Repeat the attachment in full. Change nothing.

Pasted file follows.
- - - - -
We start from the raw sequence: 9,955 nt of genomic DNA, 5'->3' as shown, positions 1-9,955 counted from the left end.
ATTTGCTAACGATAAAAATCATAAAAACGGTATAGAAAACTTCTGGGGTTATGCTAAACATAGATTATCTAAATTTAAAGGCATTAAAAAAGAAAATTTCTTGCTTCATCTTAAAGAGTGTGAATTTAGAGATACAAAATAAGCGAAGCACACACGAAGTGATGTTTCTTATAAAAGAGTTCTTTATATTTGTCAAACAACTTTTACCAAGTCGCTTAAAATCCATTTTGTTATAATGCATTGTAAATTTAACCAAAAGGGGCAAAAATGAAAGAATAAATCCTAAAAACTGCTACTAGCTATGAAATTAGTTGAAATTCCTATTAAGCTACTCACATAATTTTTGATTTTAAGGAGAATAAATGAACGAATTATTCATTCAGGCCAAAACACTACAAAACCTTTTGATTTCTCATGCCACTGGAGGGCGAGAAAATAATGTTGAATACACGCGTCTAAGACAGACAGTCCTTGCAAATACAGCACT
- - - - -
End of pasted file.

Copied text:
We start from the raw sequence: 9,955 nt of genomic DNA, 5'->3' as shown, positions 1-9,955 counted from the left end.
ATTTGCTAACGATAAAAATCATAAAAACGGTATAGAAAACTTCTGGGGTTATGCTAAACATAGATTATCTAAATTTAAAGGCATTAAAAAAGAAAATTTCTTGCTTCATCTTAAAGAGTGTGAATTTAGAGATACAAAATAAGCGAAGCACACACGAAGTGATGTTTCTTATAAAAGAGTTCTTTATATTTGTCAAACAACTTTTACCAAGTCGCTTAAAATCCATTTTGTTATAATGCATTGTAAATTTAACCAAAAGGGGCAAAAATGAAAGAATAAATCCTAAAAACTGCTACTAGCTATGAAATTAGTTGAAATTCCTATTAAGCTACTCACATAATTTTTGATTTTAAGGAGAATAAATGAACGAATTATTCATTCAGGCCAAAACACTACAAAACCTTTTGATTTCTCATGCCACTGGAGGGCGAGAAAATAATGTTGAATACACGCGTCTAAGACAGACAGTCCTTGCAAATACAGCACT